What is a summer without ice cream cones, or a slice of apple pie without a melting scoop of vanilla ice cream? Though it looks simple – cream, milk, sugar and eggs – ice cream has some interesting science keeping it together.
Table of Contents
Solutions, Emulsions and Colloids
A solution is the result of mixing a solid, liquid or gas into a liquid or gas where the combined substances mix together completely (miscible) and cannot easily be separated – for example, mixing sugar (a solid) into water (a liquid).
A colloid is the result of mixing solids, liquids or gases that do not normally mix together properly (immiscible), with very small particles (1 NM to 1 µam) of one substance becoming evenly spread throughout the other substance. A colloid is stable, so one substance does not settle out of the other. An emulsion is a type of colloid created by mixing two immiscible liquids.
Emulsifiers keep colloids and emulsions stable – for example, in mayonnaise, something called lecithin, which is found in egg yolks, acts as an emulsifier, keeping the oil spread through the watery vinegar. Try shaking together oil and water – the two will settle out from each other. Add a drop or two of washing up liquid (emulsifier) and shake together again – does the water settle below the oil? The detergent acts as an emulsifier, keeping the oil and water mixed together.
Other food colloids include:
- milk – liquid-liquid (milk fat spread through water from the milk)
- mayonnaise – liquid-liquid (oil spread through water from the vinegar)
- butter – liquid-liquid (water from the milk spread through milk fat)
- whipped cream – gas-liquid (air spread throughout milk fat)
- smoke (if you burn something!) – solid-gas (smoke particles spread through air).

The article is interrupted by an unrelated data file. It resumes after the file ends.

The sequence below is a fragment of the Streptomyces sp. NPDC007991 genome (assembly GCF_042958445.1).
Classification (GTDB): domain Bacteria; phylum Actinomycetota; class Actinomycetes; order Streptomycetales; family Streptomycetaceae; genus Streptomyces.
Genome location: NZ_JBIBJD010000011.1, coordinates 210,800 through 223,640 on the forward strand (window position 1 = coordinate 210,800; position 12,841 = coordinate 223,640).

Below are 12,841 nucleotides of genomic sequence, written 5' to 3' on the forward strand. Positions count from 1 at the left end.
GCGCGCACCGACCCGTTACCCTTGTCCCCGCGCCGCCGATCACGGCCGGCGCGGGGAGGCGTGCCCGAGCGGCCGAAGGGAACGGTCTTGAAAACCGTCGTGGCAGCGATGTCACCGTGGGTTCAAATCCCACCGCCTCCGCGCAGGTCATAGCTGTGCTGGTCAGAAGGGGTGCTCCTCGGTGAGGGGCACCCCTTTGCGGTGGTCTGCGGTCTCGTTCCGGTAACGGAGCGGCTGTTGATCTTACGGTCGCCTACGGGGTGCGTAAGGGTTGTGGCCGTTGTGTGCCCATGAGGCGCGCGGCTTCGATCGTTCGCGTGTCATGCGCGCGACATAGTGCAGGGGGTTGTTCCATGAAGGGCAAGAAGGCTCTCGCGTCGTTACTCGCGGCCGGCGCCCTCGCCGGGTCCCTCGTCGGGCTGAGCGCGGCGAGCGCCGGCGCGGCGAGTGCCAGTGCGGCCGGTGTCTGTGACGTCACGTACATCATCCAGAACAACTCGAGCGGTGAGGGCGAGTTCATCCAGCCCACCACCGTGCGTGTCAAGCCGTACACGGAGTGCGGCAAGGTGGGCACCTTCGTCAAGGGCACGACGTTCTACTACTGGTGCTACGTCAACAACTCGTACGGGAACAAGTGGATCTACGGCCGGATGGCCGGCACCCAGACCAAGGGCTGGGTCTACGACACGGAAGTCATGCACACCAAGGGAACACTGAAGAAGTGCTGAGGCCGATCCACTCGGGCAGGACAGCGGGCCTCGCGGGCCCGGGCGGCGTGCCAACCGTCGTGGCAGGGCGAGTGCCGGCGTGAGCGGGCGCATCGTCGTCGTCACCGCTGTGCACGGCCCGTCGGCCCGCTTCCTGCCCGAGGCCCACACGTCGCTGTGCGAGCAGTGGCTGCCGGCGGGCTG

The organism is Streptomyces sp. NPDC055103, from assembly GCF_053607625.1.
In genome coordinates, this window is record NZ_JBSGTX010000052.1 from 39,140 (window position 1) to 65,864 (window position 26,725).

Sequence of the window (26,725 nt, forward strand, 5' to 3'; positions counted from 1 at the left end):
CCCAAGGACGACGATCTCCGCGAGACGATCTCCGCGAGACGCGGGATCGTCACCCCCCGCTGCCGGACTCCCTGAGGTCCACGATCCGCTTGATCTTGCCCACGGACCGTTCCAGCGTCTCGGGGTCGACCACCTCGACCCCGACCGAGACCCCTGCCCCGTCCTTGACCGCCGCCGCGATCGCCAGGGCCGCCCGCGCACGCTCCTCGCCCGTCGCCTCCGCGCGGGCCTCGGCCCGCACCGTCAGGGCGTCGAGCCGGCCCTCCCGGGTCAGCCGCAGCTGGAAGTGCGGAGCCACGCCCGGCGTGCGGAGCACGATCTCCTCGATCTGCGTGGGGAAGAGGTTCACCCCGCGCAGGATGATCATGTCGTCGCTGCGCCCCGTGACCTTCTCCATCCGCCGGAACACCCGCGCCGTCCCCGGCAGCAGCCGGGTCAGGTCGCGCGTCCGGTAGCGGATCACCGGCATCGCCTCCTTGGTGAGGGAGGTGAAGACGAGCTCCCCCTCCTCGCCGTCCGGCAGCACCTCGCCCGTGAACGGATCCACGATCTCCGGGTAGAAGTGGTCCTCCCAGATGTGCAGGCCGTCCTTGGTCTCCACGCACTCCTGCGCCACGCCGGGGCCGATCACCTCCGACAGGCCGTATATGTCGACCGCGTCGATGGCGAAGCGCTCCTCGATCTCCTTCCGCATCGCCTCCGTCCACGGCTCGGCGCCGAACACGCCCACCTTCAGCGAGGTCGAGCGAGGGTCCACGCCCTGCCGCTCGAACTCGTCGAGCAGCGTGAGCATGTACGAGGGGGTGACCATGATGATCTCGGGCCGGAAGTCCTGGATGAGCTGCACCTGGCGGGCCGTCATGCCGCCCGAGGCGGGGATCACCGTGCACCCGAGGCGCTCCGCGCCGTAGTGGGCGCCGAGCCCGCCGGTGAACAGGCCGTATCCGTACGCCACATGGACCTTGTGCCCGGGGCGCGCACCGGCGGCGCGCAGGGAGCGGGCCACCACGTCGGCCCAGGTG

Telling the Difference Between a Solution and a Colloid
Put the solution or colloid in a glass jar and shine a torch through it (if the colloid is too thick to allow light through, dilute it with water) – for example, a jar or sugar water, and a jar of milk diluted with water. With a solution (sugar-water), the light will shine through. With a colloid (milk-water), the light will reflect off the tiny particles and will not shine through. This is called the ‘Tyndall effect’.
Ice cream is a colloid combining an emulsion and a foam, with milk fat, ice crystals and air (a liquid, a solid and a gas) spread throughout another liquid (the water from the milk). In traditional homemade ice cream, the lecithin in egg yolks acts as the emulsifier, keeping the colloid stable. Commercial ice creams may use other emulsifiers, and add stabilisers to stop the air bubbles in the foam disappear.
Once it starts to freeze, ice cream is whipped to add air, creating foam, another colloid (gas-liquid). This also helps the small fat particles join together into bigger ones, which keeps the air bubbles stable. Commercial ice creams may use stabilisers to stop the air bubbles disappearing and keep the ice crystals small.
Making Ice Cream in a Bag
Stir together half a cup of milk and half a cup of cream (or one cup of milk), and quarter of a cup of sugar, pour into a freezer bag, and seal. Put the bag in a bigger bag, and completely surround it with salt (the larger the salt crystals the better) and ice. The salt reduces the temperature even further. It should take about five minutes to freeze. Try shaking the bags while the ice cream freezes to add air – does this make the ice cream softer? Try adding different flavours, like chocolate syrup or jam.